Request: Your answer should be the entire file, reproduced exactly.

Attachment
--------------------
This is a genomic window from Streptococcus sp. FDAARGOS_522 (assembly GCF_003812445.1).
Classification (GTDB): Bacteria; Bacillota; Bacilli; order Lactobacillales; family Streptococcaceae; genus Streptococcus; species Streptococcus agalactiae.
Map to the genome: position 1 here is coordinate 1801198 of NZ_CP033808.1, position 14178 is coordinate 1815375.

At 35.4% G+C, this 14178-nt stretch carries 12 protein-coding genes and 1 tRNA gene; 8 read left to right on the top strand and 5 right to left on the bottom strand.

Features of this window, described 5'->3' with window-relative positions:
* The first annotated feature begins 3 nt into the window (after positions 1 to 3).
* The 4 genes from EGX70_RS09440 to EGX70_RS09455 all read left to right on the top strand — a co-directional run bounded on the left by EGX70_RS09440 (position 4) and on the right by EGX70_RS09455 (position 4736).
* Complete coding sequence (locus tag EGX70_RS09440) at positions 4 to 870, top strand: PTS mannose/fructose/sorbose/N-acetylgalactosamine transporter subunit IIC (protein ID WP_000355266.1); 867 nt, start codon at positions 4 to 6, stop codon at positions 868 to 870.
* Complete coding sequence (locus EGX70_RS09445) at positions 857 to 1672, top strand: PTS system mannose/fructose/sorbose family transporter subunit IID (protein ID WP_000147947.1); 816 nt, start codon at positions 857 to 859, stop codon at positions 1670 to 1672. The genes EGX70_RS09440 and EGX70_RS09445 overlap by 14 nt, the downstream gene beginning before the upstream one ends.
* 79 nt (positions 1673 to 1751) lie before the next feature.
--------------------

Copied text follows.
This is a genomic window from Streptococcus sp. FDAARGOS_522 (assembly GCF_003812445.1).
Classification (GTDB): Bacteria; Bacillota; Bacilli; order Lactobacillales; family Streptococcaceae; genus Streptococcus; species Streptococcus agalactiae.
Map to the genome: position 1 here is coordinate 1801198 of NZ_CP033808.1, position 14178 is coordinate 1815375.

At 35.4% G+C, this 14178-nt stretch carries 12 protein-coding genes and 1 tRNA gene; 8 read left to right on the top strand and 5 right to left on the bottom strand.

Features of this window, described 5'->3' with window-relative positions:
* The first annotated feature begins 3 nt into the window (after positions 1 to 3).
* The 4 genes from EGX70_RS09440 to EGX70_RS09455 all read left to right on the top strand — a co-directional run bounded on the left by EGX70_RS09440 (position 4) and on the right by EGX70_RS09455 (position 4736).
* Complete coding sequence (locus tag EGX70_RS09440) at positions 4 to 870, top strand: PTS mannose/fructose/sorbose/N-acetylgalactosamine transporter subunit IIC (protein ID WP_000355266.1); 867 nt, start codon at positions 4 to 6, stop codon at positions 868 to 870.
* Complete coding sequence (locus EGX70_RS09445) at positions 857 to 1672, top strand: PTS system mannose/fructose/sorbose family transporter subunit IID (protein ID WP_000147947.1); 816 nt, start codon at positions 857 to 859, stop codon at positions 1670 to 1672. The genes EGX70_RS09440 and EGX70_RS09445 overlap by 14 nt, the downstream gene beginning before the upstream one ends.
* 79 nt (positions 1673 to 1751) lie before the next feature.